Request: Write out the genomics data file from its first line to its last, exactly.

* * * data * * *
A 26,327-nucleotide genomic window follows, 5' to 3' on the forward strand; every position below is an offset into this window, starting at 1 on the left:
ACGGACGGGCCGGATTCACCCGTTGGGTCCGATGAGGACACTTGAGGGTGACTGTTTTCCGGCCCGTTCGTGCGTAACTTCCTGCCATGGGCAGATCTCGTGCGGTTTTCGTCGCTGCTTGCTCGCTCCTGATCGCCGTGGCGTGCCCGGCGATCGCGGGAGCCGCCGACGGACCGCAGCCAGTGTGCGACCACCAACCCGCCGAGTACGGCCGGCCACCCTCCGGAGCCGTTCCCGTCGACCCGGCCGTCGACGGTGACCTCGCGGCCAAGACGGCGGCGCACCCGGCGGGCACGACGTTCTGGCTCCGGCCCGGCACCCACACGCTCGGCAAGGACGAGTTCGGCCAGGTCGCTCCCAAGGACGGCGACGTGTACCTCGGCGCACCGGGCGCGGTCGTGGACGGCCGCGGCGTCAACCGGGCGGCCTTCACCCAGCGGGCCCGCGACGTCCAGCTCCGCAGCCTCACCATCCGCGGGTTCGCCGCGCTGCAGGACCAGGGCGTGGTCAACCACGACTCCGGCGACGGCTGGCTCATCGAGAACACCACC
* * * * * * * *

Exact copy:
A 26,327-nucleotide genomic window follows, 5' to 3' on the forward strand; every position below is an offset into this window, starting at 1 on the left:
ACGGACGGGCCGGATTCACCCGTTGGGTCCGATGAGGACACTTGAGGGTGACTGTTTTCCGGCCCGTTCGTGCGTAACTTCCTGCCATGGGCAGATCTCGTGCGGTTTTCGTCGCTGCTTGCTCGCTCCTGATCGCCGTGGCGTGCCCGGCGATCGCGGGAGCCGCCGACGGACCGCAGCCAGTGTGCGACCACCAACCCGCCGAGTACGGCCGGCCACCCTCCGGAGCCGTTCCCGTCGACCCGGCCGTCGACGGTGACCTCGCGGCCAAGACGGCGGCGCACCCGGCGGGCACGACGTTCTGGCTCCGGCCCGGCACCCACACGCTCGGCAAGGACGAGTTCGGCCAGGTCGCTCCCAAGGACGGCGACGTGTACCTCGGCGCACCGGGCGCGGTCGTGGACGGCCGCGGCGTCAACCGGGCGGCCTTCACCCAGCGGGCCCGCGACGTCCAGCTCCGCAGCCTCACCATCCGCGGGTTCGCCGCGCTGCAGGACCAGGGCGTGGTCAACCACGACTCCGGCGACGGCTGGCTCATCGAGAACACCACC